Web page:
Tides of change for women in maritime—Hulita Fa'Anunu
At the age of 26, Hulita Fa’Anunu from Tonga has a bold ambition. She plans to turn the tide for women in the maritime industry globally.
This year, the theme for World Maritime Day 2019 is empowering women in the maritime industry, and soon-to-be graduate of the World Maritime University, Sweden (WMU)—Ms Hulita Lamasialeva Fa’Anunu from Tonga is a vivid example of an empowered woman on a positive path for change.
Hulita was born in Neiafu on the island of Vava’u—with a population of 6,000 people, Neiafu is the second largest town in Tonga. She grew up on the coast as the eldest daughter of four children. Hulita explored life with a vast community and extended family, roaming beaches, swimming, fishing and sourcing food from local farms on the island.
'Fishing has been important for the family and community for as long as I can remember, from my great grandfather until now and for the whole community of Tonga,' she says.
One of Hulita's fondest memories was gathering with family in December, often the only time they could be together each year. Family is at the heart of the Tongan community and women and girls have a distinct role and for Hulita, these values impact her work in the maritime industry in Tonga.
'The most important issue is gender equity and the problem in Tonga, is people still think that women aren’t supposed to be in the maritime industry,' she says.
However, studying in Sweden has enabled Hulita to reflect on the cultural norms of Tonga and now she is determined to influence positive change for women in the maritime industry in Tonga and globally.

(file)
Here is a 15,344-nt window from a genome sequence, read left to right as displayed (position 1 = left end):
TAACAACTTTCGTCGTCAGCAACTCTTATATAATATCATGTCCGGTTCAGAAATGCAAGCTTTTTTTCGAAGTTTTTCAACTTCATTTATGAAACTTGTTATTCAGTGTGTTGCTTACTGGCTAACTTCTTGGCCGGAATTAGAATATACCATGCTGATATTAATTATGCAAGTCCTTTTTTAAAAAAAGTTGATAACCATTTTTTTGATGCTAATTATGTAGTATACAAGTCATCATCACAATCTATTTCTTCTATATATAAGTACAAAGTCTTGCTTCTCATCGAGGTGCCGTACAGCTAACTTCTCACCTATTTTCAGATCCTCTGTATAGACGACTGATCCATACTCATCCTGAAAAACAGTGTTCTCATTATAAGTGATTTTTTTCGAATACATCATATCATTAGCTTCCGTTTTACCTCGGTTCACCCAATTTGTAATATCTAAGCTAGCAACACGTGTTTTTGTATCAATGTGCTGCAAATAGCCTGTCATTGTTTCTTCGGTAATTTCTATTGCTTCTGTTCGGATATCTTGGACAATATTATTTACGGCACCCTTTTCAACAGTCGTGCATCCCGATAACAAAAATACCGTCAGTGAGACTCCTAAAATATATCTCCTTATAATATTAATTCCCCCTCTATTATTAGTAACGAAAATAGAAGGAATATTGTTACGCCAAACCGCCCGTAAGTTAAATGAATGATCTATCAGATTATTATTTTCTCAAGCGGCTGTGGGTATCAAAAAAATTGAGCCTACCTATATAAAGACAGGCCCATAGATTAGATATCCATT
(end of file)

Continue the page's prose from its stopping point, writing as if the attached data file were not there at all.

Funded by Australia as part of the Australian Maritime Safety Authority Fellowships program to study a Master of Science in Maritime Affairs at the WMU, Hulita is the only female fellow and back home, she works as a Fisheries Officer with the Tonga Ministry of Fisheries.
'I feel extremely lucky and humbled to have been selected as one of the recipients of the Australian Maritime Safety Authority Fellowships to study in Sweden.' Hulita says.
As part of her experience in Sweden, Hulita has studied with a number of professors whose expertise in their field of research has exposed her to international standards and progressive research in the maritime industry. Hulita has also enjoyed studying with students from all over the world. A particular highlight was attending the Women’s Forum at WMU, a conference where women met to share personal stories working in the field of maritime.
'This was a remarkable conference and very informative. Women met to talk about their experiences in the field and I realised the importance of working together,' Hulita says.
As a participant of this event, Hulita experienced first-hand the power of personal agency and the importance of collective action to help address the gender gap in the maritime industry.
'At university, I have gained experience inside the classroom, attending the women’s conference and participating on field trips. WMU has a wonderful President—Cleopatra Doumbia-Henry who always reminded me of the importance of empowering women,' Hulita says.
In the future, Hulita has grand plans to apply her studies in maritime science to raise public awareness of the gender gap by empowering young women to embark on careers in the maritime industry in Tonga and internationally. For Hulita, challenges make life meaningful, working hard while navigating positive change for women has inspired her to strive for success in the maritime industry.